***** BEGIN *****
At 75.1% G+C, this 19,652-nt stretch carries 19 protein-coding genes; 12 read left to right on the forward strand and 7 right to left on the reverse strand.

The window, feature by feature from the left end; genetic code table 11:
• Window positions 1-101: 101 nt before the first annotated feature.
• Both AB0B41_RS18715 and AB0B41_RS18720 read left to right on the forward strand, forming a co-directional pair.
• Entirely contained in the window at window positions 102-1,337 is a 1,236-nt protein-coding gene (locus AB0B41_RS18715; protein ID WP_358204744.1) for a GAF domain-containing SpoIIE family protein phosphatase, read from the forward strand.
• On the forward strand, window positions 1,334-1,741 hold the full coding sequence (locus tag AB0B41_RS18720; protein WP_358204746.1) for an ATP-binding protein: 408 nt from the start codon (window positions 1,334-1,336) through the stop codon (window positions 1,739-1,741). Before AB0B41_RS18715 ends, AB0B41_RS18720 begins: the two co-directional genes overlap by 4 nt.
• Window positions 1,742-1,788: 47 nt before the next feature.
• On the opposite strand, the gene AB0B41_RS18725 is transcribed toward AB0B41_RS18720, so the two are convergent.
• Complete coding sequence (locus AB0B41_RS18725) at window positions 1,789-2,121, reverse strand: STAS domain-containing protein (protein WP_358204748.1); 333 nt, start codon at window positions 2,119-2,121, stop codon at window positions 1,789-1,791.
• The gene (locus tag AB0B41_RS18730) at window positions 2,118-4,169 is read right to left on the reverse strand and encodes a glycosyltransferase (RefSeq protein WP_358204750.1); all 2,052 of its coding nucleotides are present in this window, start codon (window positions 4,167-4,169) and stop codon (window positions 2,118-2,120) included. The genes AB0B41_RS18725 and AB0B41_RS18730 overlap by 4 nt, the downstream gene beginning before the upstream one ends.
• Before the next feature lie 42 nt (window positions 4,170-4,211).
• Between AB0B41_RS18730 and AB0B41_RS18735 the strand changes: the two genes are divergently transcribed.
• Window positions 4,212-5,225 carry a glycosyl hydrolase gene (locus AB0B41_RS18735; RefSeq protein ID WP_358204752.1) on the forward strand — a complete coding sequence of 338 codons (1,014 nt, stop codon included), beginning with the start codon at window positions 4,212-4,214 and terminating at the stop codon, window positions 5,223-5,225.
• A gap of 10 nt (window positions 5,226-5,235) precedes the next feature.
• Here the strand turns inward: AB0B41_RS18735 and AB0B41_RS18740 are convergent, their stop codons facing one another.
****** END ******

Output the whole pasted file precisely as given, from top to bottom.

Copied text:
At 75.1% G+C, this 19,652-nt stretch carries 19 protein-coding genes; 12 read left to right on the forward strand and 7 right to left on the reverse strand.

The window, feature by feature from the left end; genetic code table 11:
• Window positions 1-101: 101 nt before the first annotated feature.
• Both AB0B41_RS18715 and AB0B41_RS18720 read left to right on the forward strand, forming a co-directional pair.
• Entirely contained in the window at window positions 102-1,337 is a 1,236-nt protein-coding gene (locus AB0B41_RS18715; protein ID WP_358204744.1) for a GAF domain-containing SpoIIE family protein phosphatase, read from the forward strand.
• On the forward strand, window positions 1,334-1,741 hold the full coding sequence (locus tag AB0B41_RS18720; protein WP_358204746.1) for an ATP-binding protein: 408 nt from the start codon (window positions 1,334-1,336) through the stop codon (window positions 1,739-1,741). Before AB0B41_RS18715 ends, AB0B41_RS18720 begins: the two co-directional genes overlap by 4 nt.
• Window positions 1,742-1,788: 47 nt before the next feature.
• On the opposite strand, the gene AB0B41_RS18725 is transcribed toward AB0B41_RS18720, so the two are convergent.
• Complete coding sequence (locus AB0B41_RS18725) at window positions 1,789-2,121, reverse strand: STAS domain-containing protein (protein WP_358204748.1); 333 nt, start codon at window positions 2,119-2,121, stop codon at window positions 1,789-1,791.
• The gene (locus tag AB0B41_RS18730) at window positions 2,118-4,169 is read right to left on the reverse strand and encodes a glycosyltransferase (RefSeq protein WP_358204750.1); all 2,052 of its coding nucleotides are present in this window, start codon (window positions 4,167-4,169) and stop codon (window positions 2,118-2,120) included. The genes AB0B41_RS18725 and AB0B41_RS18730 overlap by 4 nt, the downstream gene beginning before the upstream one ends.
• Before the next feature lie 42 nt (window positions 4,170-4,211).
• Between AB0B41_RS18730 and AB0B41_RS18735 the strand changes: the two genes are divergently transcribed.
• Window positions 4,212-5,225 carry a glycosyl hydrolase gene (locus AB0B41_RS18735; RefSeq protein ID WP_358204752.1) on the forward strand — a complete coding sequence of 338 codons (1,014 nt, stop codon included), beginning with the start codon at window positions 4,212-4,214 and terminating at the stop codon, window positions 5,223-5,225.
• A gap of 10 nt (window positions 5,226-5,235) precedes the next feature.
• Here the strand turns inward: AB0B41_RS18735 and AB0B41_RS18740 are convergent, their stop codons facing one another.